Posted by on Mar 11, 2013


There exists a fitness spectrum.

We’ll qualify “0” as an individual who knows nothing about fitness and does not in any way, shape, or form live a healthy lifestyle. He is someone who is not only ignorant but also completely disinterested in proper eating and exercise. Picture a busy corporate employee who is consumed by his work; exercise consists of walking to and from meetings and he eats only what is readily available and convenient. Or perhaps you have an aspiring artist who spends the majority of the day lost in his in paintings. To him, food is an inconvenience, and working out merely detracts from the time he could be spent perfecting his masterpiece.

With zero fitness knowledge, you look at food for exactly what it is at face value: your favorite chips with queso, gummy bears as your go-to snack, heavily buttered popcorn for movie night. If you’re hungry or bored, you eat whatever it is you feel like eating at the moment. If the aroma of decadent chocolate chip cookies catches your attention as you walk by a bakery, you don’t hesitate to make a pitstop to bring home a bag of goodies. You don’t think twice about food, nor do you stress or worry about it. Ever.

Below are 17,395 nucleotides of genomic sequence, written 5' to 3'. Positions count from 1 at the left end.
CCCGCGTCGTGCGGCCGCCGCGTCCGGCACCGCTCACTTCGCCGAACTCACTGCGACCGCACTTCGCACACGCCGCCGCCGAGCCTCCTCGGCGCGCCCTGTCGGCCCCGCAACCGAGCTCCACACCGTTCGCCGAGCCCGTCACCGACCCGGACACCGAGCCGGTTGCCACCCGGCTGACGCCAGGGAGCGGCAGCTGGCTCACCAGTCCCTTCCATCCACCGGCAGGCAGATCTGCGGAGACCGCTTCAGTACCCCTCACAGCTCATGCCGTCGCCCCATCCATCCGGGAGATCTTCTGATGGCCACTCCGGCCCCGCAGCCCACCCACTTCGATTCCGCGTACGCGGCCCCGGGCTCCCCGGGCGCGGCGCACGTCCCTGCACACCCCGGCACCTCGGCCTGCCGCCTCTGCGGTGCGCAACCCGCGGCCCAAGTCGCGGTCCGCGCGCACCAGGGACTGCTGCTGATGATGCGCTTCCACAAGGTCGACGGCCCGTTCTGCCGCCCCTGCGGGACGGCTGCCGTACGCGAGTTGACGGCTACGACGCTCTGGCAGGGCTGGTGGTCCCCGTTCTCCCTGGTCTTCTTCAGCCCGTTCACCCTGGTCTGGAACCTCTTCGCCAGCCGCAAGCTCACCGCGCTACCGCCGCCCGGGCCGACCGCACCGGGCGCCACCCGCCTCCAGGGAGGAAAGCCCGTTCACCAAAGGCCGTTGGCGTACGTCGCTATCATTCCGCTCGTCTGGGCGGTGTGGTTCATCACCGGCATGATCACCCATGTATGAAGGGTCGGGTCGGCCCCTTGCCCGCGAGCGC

At the complete opposite end of the spectrum, you have the classic orthorexic: obsessing over every morsel of food, anal about never missing a single workout, prioritizing fitness to the point at which mental and emotional health is compromised. Every decision made is contingent upon access to the gym and availability of physique-friendly foods. Someone who falls into this category will more than willingly dodge Friday night plans with friends in favor of squeezing in another cardio session at the gym. This kind of zealot will also turn down a vacation getaway with loved ones because the thought of frequent meals out and limited gym access causes extreme anxiety. He refuses to so much as entertain the risk of deviating from his militant eating and training regimen; absolutely nothing will get in the way.